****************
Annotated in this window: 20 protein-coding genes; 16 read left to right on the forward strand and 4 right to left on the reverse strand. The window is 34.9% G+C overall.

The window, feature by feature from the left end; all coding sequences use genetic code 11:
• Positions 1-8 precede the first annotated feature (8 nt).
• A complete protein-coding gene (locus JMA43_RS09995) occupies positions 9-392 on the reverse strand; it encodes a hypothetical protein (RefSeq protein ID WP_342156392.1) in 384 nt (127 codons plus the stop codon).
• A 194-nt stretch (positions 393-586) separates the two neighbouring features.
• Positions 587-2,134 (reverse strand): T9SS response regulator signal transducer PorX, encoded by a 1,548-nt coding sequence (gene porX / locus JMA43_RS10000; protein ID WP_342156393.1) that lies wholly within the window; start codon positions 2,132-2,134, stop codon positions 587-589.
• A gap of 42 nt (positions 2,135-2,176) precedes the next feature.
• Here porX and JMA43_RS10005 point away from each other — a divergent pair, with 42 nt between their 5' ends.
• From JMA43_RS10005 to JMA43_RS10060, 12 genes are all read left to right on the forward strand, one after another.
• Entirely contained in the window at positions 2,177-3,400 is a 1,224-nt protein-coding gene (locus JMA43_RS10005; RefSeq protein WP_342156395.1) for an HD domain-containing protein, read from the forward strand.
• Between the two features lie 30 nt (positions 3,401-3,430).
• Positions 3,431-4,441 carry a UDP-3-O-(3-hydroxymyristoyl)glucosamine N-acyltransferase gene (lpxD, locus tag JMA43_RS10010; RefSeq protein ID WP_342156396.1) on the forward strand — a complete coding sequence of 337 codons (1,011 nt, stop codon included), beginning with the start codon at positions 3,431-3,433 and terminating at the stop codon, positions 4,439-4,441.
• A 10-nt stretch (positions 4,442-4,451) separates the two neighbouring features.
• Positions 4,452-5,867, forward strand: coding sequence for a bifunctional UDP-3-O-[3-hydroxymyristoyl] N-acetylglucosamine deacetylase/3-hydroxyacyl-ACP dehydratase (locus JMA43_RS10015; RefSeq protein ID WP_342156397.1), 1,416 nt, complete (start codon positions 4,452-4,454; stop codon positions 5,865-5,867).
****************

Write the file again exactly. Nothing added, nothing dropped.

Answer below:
Annotated in this window: 20 protein-coding genes; 16 read left to right on the forward strand and 4 right to left on the reverse strand. The window is 34.9% G+C overall.

The window, feature by feature from the left end; all coding sequences use genetic code 11:
• Positions 1-8 precede the first annotated feature (8 nt).
• A complete protein-coding gene (locus JMA43_RS09995) occupies positions 9-392 on the reverse strand; it encodes a hypothetical protein (RefSeq protein ID WP_342156392.1) in 384 nt (127 codons plus the stop codon).
• A 194-nt stretch (positions 393-586) separates the two neighbouring features.
• Positions 587-2,134 (reverse strand): T9SS response regulator signal transducer PorX, encoded by a 1,548-nt coding sequence (gene porX / locus JMA43_RS10000; protein ID WP_342156393.1) that lies wholly within the window; start codon positions 2,132-2,134, stop codon positions 587-589.
• A gap of 42 nt (positions 2,135-2,176) precedes the next feature.
• Here porX and JMA43_RS10005 point away from each other — a divergent pair, with 42 nt between their 5' ends.
• From JMA43_RS10005 to JMA43_RS10060, 12 genes are all read left to right on the forward strand, one after another.
• Entirely contained in the window at positions 2,177-3,400 is a 1,224-nt protein-coding gene (locus JMA43_RS10005; RefSeq protein WP_342156395.1) for an HD domain-containing protein, read from the forward strand.
• Between the two features lie 30 nt (positions 3,401-3,430).
• Positions 3,431-4,441 carry a UDP-3-O-(3-hydroxymyristoyl)glucosamine N-acyltransferase gene (lpxD, locus tag JMA43_RS10010; RefSeq protein ID WP_342156396.1) on the forward strand — a complete coding sequence of 337 codons (1,011 nt, stop codon included), beginning with the start codon at positions 3,431-3,433 and terminating at the stop codon, positions 4,439-4,441.
• A 10-nt stretch (positions 4,442-4,451) separates the two neighbouring features.
• Positions 4,452-5,867, forward strand: coding sequence for a bifunctional UDP-3-O-[3-hydroxymyristoyl] N-acetylglucosamine deacetylase/3-hydroxyacyl-ACP dehydratase (locus JMA43_RS10015; RefSeq protein ID WP_342156397.1), 1,416 nt, complete (start codon positions 4,452-4,454; stop codon positions 5,865-5,867).